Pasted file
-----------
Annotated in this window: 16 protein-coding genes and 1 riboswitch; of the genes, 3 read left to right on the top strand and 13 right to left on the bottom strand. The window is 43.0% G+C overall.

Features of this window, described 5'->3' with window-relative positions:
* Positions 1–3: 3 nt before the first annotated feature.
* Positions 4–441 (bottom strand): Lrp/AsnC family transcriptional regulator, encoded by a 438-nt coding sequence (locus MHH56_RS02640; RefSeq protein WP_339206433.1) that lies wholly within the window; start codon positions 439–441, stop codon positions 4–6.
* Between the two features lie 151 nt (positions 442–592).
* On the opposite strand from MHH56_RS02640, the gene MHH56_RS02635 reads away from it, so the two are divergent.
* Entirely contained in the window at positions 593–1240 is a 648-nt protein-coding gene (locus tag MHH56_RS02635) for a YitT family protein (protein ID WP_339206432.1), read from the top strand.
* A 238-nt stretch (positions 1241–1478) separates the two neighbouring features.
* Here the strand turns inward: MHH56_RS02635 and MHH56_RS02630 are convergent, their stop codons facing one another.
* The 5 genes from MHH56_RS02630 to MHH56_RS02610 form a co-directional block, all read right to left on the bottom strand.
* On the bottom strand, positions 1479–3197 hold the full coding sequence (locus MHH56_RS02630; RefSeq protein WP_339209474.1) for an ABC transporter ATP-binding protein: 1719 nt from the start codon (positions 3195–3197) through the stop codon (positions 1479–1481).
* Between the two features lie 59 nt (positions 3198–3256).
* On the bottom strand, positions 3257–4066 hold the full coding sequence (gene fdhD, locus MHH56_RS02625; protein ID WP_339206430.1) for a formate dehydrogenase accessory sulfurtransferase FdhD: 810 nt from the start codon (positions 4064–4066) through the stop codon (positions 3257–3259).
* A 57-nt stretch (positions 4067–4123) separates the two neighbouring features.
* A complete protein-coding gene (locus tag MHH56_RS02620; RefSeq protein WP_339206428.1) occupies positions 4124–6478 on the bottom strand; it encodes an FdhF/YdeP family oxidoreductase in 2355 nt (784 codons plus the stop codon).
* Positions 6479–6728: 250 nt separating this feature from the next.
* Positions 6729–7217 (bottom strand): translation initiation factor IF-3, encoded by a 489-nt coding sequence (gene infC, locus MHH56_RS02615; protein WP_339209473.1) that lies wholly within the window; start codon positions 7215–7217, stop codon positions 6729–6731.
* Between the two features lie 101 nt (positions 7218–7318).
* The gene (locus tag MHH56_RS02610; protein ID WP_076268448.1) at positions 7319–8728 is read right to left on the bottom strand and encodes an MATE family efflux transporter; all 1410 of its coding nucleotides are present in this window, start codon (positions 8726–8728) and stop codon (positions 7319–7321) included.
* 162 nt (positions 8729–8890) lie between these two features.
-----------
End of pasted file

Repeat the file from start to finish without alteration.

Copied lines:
Annotated in this window: 16 protein-coding genes and 1 riboswitch; of the genes, 3 read left to right on the top strand and 13 right to left on the bottom strand. The window is 43.0% G+C overall.

Features of this window, described 5'->3' with window-relative positions:
* Positions 1–3: 3 nt before the first annotated feature.
* Positions 4–441 (bottom strand): Lrp/AsnC family transcriptional regulator, encoded by a 438-nt coding sequence (locus MHH56_RS02640; RefSeq protein WP_339206433.1) that lies wholly within the window; start codon positions 439–441, stop codon positions 4–6.
* Between the two features lie 151 nt (positions 442–592).
* On the opposite strand from MHH56_RS02640, the gene MHH56_RS02635 reads away from it, so the two are divergent.
* Entirely contained in the window at positions 593–1240 is a 648-nt protein-coding gene (locus tag MHH56_RS02635) for a YitT family protein (protein ID WP_339206432.1), read from the top strand.
* A 238-nt stretch (positions 1241–1478) separates the two neighbouring features.
* Here the strand turns inward: MHH56_RS02635 and MHH56_RS02630 are convergent, their stop codons facing one another.
* The 5 genes from MHH56_RS02630 to MHH56_RS02610 form a co-directional block, all read right to left on the bottom strand.
* On the bottom strand, positions 1479–3197 hold the full coding sequence (locus MHH56_RS02630; RefSeq protein WP_339209474.1) for an ABC transporter ATP-binding protein: 1719 nt from the start codon (positions 3195–3197) through the stop codon (positions 1479–1481).
* Between the two features lie 59 nt (positions 3198–3256).
* On the bottom strand, positions 3257–4066 hold the full coding sequence (gene fdhD, locus MHH56_RS02625; protein ID WP_339206430.1) for a formate dehydrogenase accessory sulfurtransferase FdhD: 810 nt from the start codon (positions 4064–4066) through the stop codon (positions 3257–3259).
* A 57-nt stretch (positions 4067–4123) separates the two neighbouring features.
* A complete protein-coding gene (locus tag MHH56_RS02620; RefSeq protein WP_339206428.1) occupies positions 4124–6478 on the bottom strand; it encodes an FdhF/YdeP family oxidoreductase in 2355 nt (784 codons plus the stop codon).
* Positions 6479–6728: 250 nt separating this feature from the next.
* Positions 6729–7217 (bottom strand): translation initiation factor IF-3, encoded by a 489-nt coding sequence (gene infC, locus MHH56_RS02615; protein WP_339209473.1) that lies wholly within the window; start codon positions 7215–7217, stop codon positions 6729–6731.
* Between the two features lie 101 nt (positions 7218–7318).
* The gene (locus tag MHH56_RS02610; protein ID WP_076268448.1) at positions 7319–8728 is read right to left on the bottom strand and encodes an MATE family efflux transporter; all 1410 of its coding nucleotides are present in this window, start codon (positions 8726–8728) and stop codon (positions 7319–7321) included.
* 162 nt (positions 8729–8890) lie between these two features.